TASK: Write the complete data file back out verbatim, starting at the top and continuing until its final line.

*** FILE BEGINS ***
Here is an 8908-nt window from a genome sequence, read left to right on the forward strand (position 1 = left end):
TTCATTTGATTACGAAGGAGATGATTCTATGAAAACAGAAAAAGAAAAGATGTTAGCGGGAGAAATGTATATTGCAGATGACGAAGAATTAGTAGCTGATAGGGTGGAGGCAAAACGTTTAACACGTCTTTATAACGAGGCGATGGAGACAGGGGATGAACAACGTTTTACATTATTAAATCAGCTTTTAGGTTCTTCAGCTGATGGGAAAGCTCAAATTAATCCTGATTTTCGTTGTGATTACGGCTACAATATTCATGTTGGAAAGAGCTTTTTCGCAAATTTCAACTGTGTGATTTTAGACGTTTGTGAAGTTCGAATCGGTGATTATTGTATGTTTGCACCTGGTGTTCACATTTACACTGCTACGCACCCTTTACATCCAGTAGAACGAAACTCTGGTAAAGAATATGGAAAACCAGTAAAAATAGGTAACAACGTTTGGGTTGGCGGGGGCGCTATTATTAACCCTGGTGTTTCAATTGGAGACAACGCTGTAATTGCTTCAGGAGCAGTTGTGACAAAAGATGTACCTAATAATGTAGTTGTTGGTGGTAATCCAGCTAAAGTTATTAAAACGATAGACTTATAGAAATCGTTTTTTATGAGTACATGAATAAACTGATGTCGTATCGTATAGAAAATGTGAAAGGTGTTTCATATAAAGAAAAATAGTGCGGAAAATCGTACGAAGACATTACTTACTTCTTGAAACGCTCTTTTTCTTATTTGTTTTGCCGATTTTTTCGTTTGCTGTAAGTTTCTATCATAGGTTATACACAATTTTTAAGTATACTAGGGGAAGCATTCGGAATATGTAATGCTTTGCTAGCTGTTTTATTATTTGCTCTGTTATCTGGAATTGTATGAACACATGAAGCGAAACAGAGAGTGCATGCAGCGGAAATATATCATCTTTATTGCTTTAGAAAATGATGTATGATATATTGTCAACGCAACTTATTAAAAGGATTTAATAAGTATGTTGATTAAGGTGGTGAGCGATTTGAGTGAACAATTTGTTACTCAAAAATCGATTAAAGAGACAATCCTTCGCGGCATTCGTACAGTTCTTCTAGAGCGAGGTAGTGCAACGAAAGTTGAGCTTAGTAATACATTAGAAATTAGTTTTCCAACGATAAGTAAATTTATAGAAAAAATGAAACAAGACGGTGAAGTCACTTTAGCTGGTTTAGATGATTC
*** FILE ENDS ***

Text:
Here is an 8908-nt window from a genome sequence, read left to right on the forward strand (position 1 = left end):
TTCATTTGATTACGAAGGAGATGATTCTATGAAAACAGAAAAAGAAAAGATGTTAGCGGGAGAAATGTATATTGCAGATGACGAAGAATTAGTAGCTGATAGGGTGGAGGCAAAACGTTTAACACGTCTTTATAACGAGGCGATGGAGACAGGGGATGAACAACGTTTTACATTATTAAATCAGCTTTTAGGTTCTTCAGCTGATGGGAAAGCTCAAATTAATCCTGATTTTCGTTGTGATTACGGCTACAATATTCATGTTGGAAAGAGCTTTTTCGCAAATTTCAACTGTGTGATTTTAGACGTTTGTGAAGTTCGAATCGGTGATTATTGTATGTTTGCACCTGGTGTTCACATTTACACTGCTACGCACCCTTTACATCCAGTAGAACGAAACTCTGGTAAAGAATATGGAAAACCAGTAAAAATAGGTAACAACGTTTGGGTTGGCGGGGGCGCTATTATTAACCCTGGTGTTTCAATTGGAGACAACGCTGTAATTGCTTCAGGAGCAGTTGTGACAAAAGATGTACCTAATAATGTAGTTGTTGGTGGTAATCCAGCTAAAGTTATTAAAACGATAGACTTATAGAAATCGTTTTTTATGAGTACATGAATAAACTGATGTCGTATCGTATAGAAAATGTGAAAGGTGTTTCATATAAAGAAAAATAGTGCGGAAAATCGTACGAAGACATTACTTACTTCTTGAAACGCTCTTTTTCTTATTTGTTTTGCCGATTTTTTCGTTTGCTGTAAGTTTCTATCATAGGTTATACACAATTTTTAAGTATACTAGGGGAAGCATTCGGAATATGTAATGCTTTGCTAGCTGTTTTATTATTTGCTCTGTTATCTGGAATTGTATGAACACATGAAGCGAAACAGAGAGTGCATGCAGCGGAAATATATCATCTTTATTGCTTTAGAAAATGATGTATGATATATTGTCAACGCAACTTATTAAAAGGATTTAATAAGTATGTTGATTAAGGTGGTGAGCGATTTGAGTGAACAATTTGTTACTCAAAAATCGATTAAAGAGACAATCCTTCGCGGCATTCGTACAGTTCTTCTAGAGCGAGGTAGTGCAACGAAAGTTGAGCTTAGTAATACATTAGAAATTAGTTTTCCAACGATAAGTAAATTTATAGAAAAAATGAAACAAGACGGTGAAGTCACTTTAGCTGGTTTAGATGATTC